These days there is more information coming out of the financial media than ever before. In their recent book, “Clash of the Financial Pundits”, Joshua Brown and Jeff Macke express it as “Each day, investors are barraged with more advice, regardless of the batch delivered the day before. Each week the lights are flashing brighter and the volume is growing louder. Each passing year brings more confusion, not less- more opportunities to be lead astray.”
CNBC, Business Insider, Yahoo Finance are all in the business of getting people to watch, not just inform. Readers are the key for the Wall Street Journal, Barron’s, Kiplinger’s and other publications. And, then you have the investment newsletters. It’s mostly entertainment, drawing attention and making money- for them.
Definition: “Pundits give opinions in an authoritative manner usually through the mass media.” To become well-known and well-paid, pundits know that certitude is the key: He who comes off as the most sure in his/her opinions will attract the most attention. Research shows that our brains have a natural aversion to uncertainty and have discomfort not knowing what comes next. Many individuals want cocksure experts. It’s no surprise that Ben Stein, a noted financial pundit with an up and down track record, says “I am paid to pontificate.”
Former star pundit James Altucher says there are two ways to become a successful pundit: One is with greed, the other with fear. “If you work with greed, you propose to make people money. Or you work with fear. There are always going to be people who want to be afraid because that’s sort of evolutionary psychology.” Of course, some sales pitches use both fear and greed.
Pundits have been around for centuries. When Robert Harley came up with the idea of the first joint-stock offering in England, the South Sea Company, he knew he needed marketing. He hired a fleet of writers, including Jonathan Swift and Daniel Defoe, for his press releases. Warren Buffet once said, “Forecasts may tell you a great deal about the forecaster; they tell you nothing about the future.” Jeff Macke sees it this way: “What the financial experts seem to have in common is that their biases are almost always on full display. ‘Everyone talks their book’ is a way of saying that if people are offering an opinion, it’s most likely colored by the way they are currently invested in the market. This is human nature.”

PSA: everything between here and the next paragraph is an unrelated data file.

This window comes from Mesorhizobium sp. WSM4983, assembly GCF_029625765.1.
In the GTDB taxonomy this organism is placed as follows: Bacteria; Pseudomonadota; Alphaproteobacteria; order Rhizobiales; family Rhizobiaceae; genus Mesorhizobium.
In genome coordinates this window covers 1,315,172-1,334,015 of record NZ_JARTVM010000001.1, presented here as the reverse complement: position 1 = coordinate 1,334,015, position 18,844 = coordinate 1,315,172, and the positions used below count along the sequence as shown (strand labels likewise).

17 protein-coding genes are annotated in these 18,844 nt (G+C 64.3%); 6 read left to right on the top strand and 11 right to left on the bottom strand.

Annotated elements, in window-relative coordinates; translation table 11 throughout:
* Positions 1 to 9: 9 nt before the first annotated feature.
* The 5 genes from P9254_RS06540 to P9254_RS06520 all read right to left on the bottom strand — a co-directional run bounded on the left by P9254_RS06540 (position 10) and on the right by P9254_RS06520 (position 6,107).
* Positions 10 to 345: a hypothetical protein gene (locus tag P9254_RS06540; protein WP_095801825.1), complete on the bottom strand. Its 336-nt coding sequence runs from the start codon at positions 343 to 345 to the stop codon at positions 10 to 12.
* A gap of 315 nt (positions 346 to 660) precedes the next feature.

In short, financial news is often filler, or worse yet, misleading, and emotional nonsense, with opinions offered as analysis. Furthermore, it is often prediction driven and experience shows us most predictions are worthless. So, what are we to do?
Consider some or all of the following:
- If you are going to follow the pundits, make them accountable. Diary their claims and follow up using an app such as FollowUpThen.com
- Focus your TV and written consumption. Create a shortlist of objective individuals who collectively can understand complex financial issues and communicate them, reduce economics to understandable basics, and provide insights and help you understand common mistakes investors make.
- Consider listening to shows such as “Masters in Business on Bloomberg Radio”. Rather than a 15 minute interview of stock picks and predictions, these will be one hour of longer in depth interviews by Barry Ritholtz with key financial people such as Jeff Gundlach of Doubleline, Arthur Levitt, former SEC Chair, and Sheila Bair, FDIC Chair. The first radio/podcast was run on July 12, with nine more to follow.
- Ask your financial adviser what they do to reduce the “noise” and get more signal in their media consumption. What is their consumption? How do they use that to provide more value to you including education on key topics?
- Or, pour yourself a beverage and let DWM filter the noise for you. You may have lots of better things to do with your time than to try to keep up with all the financial pundits these days. You can always call DWM if you need anything. That’s why we are here.